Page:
Improving the Presentation of Accident Reports over the World Wide Web

C.W. Johnson; Department of Computing Science; University of Glasgow; Scotland.

Keywords: accident analysis; visualisation; accident reports.


Most accident investigation agencies now place their reports on the World Wide Web. This is a relatively cheap and effective means of disseminating information to companies and regulators. However, we recently conducted an international survey to assess these web sites; see (Ref. 1). The results were disappointing. Most readers found that web-based accident reports were poorly structured. One reason for this negative reaction is that many investigation agencies simply translate paper-based reports into HyperText Mark-up Language (HTML) or Adobe’s proprietary Portable Document Format (PDF). There have been few attempts to exploit the novel presentation facilities offered by today’s communications networks. This paper, therefore, presents a range of visualisation techniques that can be used to effectively present accident and incident reports over the World Wide Web. These techniques include the use of imagemaps and of desktop virtual reality applications, such as VRML, QuicktimeVR and Java3D. The intention is to identify approaches that can effectively disseminate information about accidents and incidents to engineers, operators and regulators.


Accident and incident reports are the primary means of ensuring future safety in many industries. It is, therefore, surprising that so little attention has been paid to the format and presentation of these documents. As a result, many accident reports are very poorly written. Some contain factual errors and omissions. Others contain contradictory arguments about the causes of an accident (Refs. 2 and 3). These issues need not be as serious as they might appear. For example, it is not always possible to identify all of the possible causes of an accident. However, the readers of many accident reports cannot distinguish these instances of necessary ambiguity and doubt from omissions that are caused by carelessness.

Over the decade, we have developed a range of techniques that can be used to identify and resolve the weaknesses in accident reports (Refs 2 and 3). For example, we have built mathematical models and simulations to show that an accident could not have developed in the manner described by several major reports. We have also adapted these techniques to point out the discrepancies between official accounts and those prepared, for instance, by the companies involved in an accident. More recently, we have begun to focus on means of improving the presentation of accident reports over the World Wide Web.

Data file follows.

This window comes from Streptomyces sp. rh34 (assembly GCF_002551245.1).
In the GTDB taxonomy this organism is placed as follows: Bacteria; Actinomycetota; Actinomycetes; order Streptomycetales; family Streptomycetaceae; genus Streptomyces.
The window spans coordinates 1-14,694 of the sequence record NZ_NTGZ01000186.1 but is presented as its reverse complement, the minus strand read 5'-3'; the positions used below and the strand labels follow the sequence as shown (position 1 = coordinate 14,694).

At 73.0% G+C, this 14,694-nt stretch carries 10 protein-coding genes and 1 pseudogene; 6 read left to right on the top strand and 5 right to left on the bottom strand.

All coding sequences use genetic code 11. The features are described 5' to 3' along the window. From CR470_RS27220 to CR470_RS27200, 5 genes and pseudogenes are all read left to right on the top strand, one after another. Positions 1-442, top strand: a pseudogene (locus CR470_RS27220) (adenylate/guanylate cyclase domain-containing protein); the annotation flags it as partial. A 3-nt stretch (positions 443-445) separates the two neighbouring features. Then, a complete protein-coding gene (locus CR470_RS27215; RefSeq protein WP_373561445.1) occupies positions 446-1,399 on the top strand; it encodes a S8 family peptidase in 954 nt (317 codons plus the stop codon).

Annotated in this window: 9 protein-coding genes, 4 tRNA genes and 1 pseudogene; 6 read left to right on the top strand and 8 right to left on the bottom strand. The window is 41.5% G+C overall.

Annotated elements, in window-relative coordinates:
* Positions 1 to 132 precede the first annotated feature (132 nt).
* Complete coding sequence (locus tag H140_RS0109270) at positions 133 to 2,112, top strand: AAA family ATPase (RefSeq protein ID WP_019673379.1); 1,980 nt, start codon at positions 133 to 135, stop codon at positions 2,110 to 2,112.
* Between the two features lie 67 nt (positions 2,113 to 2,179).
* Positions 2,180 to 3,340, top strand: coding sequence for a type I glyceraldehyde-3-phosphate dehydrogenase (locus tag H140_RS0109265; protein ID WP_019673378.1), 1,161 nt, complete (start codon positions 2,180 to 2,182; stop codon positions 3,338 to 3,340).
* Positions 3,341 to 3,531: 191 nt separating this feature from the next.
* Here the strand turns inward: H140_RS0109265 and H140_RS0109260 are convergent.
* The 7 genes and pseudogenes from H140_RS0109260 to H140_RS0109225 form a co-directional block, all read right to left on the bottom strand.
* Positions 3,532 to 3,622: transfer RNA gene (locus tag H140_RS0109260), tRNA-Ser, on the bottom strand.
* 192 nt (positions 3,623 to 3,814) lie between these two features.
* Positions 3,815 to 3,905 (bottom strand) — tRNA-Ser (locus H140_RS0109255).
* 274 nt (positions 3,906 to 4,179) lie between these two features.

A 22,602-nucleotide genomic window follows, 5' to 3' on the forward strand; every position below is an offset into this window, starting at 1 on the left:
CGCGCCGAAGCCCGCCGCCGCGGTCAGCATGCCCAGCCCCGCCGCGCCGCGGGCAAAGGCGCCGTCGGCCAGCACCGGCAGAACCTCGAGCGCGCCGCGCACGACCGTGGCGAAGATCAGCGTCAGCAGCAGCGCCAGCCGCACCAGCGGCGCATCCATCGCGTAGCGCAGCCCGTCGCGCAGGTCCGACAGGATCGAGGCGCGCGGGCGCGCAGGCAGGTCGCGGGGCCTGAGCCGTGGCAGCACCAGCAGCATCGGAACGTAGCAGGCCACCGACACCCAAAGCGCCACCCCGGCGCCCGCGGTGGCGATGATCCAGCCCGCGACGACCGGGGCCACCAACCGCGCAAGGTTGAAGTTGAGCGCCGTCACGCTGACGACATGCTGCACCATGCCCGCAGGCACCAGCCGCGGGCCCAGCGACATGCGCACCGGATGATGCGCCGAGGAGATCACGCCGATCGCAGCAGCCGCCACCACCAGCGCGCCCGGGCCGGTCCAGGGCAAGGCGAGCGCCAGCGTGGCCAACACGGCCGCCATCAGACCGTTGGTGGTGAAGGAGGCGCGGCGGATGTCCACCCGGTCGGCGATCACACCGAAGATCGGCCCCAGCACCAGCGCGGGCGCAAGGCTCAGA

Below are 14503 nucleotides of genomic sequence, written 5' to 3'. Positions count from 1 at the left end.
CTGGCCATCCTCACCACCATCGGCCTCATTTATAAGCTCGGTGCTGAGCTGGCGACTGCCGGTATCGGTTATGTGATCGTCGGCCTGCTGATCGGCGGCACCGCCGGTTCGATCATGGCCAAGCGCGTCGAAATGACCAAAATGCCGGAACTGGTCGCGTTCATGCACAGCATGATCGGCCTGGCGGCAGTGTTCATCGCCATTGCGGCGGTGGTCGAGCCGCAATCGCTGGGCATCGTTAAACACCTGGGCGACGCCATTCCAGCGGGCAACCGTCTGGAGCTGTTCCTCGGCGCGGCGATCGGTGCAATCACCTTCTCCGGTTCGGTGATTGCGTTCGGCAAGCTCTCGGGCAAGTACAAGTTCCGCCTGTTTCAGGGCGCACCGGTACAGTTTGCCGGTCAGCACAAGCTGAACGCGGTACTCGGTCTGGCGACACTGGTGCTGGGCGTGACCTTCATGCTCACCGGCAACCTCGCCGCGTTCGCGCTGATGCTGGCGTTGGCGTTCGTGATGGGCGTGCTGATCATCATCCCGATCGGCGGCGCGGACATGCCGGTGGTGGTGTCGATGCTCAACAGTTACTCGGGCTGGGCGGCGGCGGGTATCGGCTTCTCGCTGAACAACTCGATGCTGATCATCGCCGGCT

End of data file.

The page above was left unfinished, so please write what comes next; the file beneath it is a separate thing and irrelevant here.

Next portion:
The Limitations of Existing Approaches

Two principal approaches can be identified in the presentation of accident reports over the web. The first simply converts text documents into HTML, the second relies upon the proprietary PDF format to preserve the look and feel of the printed version.

The HTML Approach; This is illustrated by the UK Air Accident Investigation Branch’s formal investigation page:

The user is presented with a series of hyperlinks that refer to a number of different accident reports. The links are listed in chronological order of submission. This mirrors the classification scheme that was used to classify paper-based AAIB reports. However, it also makes it difficult for readers to identify common trends and themes between accidents with similar causes but which may have occurred over a period of time. Figure 1 illustrates this approach.

Figure 1 – AAIB Formal Accident Reports
(Hint: click on this image and see more detail).

Figure 2 – HTML Format of an Accident Report
(Hint: click on this image and see more detail).

Once the user selects a particular report, they can read it in HTML format. This offers a number of benefits. Firstly, no special applications or viewers are needed to access documents in this format. This minimises the reader’s effort in obtaining the report. Secondly, browsers are optimised to display documents using this mark-up language. Download latencies are minimised. Thirdly, the introduction of hyperlinks and on-line keyword search facilities can ease the navigation problems that often frustrate the readers of paper-based documents. Figure 2 illustrates an HTML version of an AAIB report into an accident that involved an aircraft overrun on takeoff;